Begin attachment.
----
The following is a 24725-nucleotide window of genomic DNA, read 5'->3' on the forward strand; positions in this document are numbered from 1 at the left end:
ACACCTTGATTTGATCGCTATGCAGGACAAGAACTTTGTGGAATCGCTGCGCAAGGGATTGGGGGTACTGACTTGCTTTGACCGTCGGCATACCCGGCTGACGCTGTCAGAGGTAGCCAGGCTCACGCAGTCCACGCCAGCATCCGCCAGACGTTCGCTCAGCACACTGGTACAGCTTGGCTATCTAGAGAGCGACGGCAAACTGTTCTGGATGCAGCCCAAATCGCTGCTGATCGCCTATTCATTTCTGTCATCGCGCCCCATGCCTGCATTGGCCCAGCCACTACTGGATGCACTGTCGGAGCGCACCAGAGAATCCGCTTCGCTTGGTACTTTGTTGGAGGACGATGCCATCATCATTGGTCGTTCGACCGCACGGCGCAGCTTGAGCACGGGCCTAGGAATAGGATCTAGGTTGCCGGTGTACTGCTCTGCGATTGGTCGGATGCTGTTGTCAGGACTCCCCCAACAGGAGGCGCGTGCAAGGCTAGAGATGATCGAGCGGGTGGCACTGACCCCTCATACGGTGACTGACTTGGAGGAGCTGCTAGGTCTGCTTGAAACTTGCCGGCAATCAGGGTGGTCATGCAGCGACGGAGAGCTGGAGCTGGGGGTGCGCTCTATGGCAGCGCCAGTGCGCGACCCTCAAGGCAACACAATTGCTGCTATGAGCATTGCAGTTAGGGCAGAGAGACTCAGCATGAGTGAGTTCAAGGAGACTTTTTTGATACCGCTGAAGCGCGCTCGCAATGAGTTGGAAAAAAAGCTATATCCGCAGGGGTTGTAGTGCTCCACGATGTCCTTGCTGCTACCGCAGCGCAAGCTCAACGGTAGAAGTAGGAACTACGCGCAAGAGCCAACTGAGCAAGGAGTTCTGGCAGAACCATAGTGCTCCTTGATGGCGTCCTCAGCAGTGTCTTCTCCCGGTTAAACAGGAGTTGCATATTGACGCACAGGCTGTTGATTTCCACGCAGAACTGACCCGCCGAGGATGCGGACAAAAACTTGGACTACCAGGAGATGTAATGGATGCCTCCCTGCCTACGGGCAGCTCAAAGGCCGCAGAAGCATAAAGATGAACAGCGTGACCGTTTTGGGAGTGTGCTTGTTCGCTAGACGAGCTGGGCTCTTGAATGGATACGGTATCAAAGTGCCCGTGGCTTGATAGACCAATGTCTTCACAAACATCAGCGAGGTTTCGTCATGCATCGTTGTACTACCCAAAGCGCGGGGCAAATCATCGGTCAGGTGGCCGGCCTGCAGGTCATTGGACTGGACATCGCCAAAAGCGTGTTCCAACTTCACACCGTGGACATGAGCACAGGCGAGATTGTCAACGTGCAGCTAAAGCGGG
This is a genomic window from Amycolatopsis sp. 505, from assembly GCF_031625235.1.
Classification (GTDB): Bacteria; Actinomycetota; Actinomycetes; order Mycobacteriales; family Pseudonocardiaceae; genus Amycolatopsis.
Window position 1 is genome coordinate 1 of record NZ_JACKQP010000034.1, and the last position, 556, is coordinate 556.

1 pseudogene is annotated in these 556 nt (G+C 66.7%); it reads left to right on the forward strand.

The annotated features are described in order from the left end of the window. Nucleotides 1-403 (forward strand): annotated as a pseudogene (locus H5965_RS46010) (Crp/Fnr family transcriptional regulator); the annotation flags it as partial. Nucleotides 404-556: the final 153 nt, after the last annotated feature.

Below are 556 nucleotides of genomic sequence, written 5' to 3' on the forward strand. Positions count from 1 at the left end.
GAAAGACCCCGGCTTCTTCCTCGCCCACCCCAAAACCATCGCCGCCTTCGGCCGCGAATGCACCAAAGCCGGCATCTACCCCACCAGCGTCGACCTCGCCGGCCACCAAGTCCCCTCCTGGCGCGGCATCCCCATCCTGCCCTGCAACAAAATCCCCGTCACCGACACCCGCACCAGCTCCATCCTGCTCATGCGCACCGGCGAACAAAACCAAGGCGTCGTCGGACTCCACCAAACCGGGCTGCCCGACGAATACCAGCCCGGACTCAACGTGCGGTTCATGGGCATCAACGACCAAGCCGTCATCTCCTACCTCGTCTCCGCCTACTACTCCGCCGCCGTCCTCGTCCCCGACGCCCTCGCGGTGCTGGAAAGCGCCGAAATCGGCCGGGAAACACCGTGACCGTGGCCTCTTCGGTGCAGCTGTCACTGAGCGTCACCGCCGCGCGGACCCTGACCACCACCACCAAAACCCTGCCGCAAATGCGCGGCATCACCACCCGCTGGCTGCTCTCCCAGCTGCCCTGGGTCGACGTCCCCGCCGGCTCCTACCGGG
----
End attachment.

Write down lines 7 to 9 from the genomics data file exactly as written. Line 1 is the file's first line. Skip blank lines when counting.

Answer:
The annotated features are described in order from the left end of the window. Nucleotides 1-403 (forward strand): annotated as a pseudogene (locus H5965_RS46010) (Crp/Fnr family transcriptional regulator); the annotation flags it as partial. Nucleotides 404-556: the final 153 nt, after the last annotated feature.

Below are 556 nucleotides of genomic sequence, written 5' to 3' on the forward strand. Positions count from 1 at the left end.
GAAAGACCCCGGCTTCTTCCTCGCCCACCCCAAAACCATCGCCGCCTTCGGCCGCGAATGCACCAAAGCCGGCATCTACCCCACCAGCGTCGACCTCGCCGGCCACCAAGTCCCCTCCTGGCGCGGCATCCCCATCCTGCCCTGCAACAAAATCCCCGTCACCGACACCCGCACCAGCTCCATCCTGCTCATGCGCACCGGCGAACAAAACCAAGGCGTCGTCGGACTCCACCAAACCGGGCTGCCCGACGAATACCAGCCCGGACTCAACGTGCGGTTCATGGGCATCAACGACCAAGCCGTCATCTCCTACCTCGTCTCCGCCTACTACTCCGCCGCCGTCCTCGTCCCCGACGCCCTCGCGGTGCTGGAAAGCGCCGAAATCGGCCGGGAAACACCGTGACCGTGGCCTCTTCGGTGCAGCTGTCACTGAGCGTCACCGCCGCGCGGACCCTGACCACCACCACCAAAACCCTGCCGCAAATGCGCGGCATCACCACCCGCTGGCTGCTCTCCCAGCTGCCCTGGGTCGACGTCCCCGCCGGCTCCTACCGGG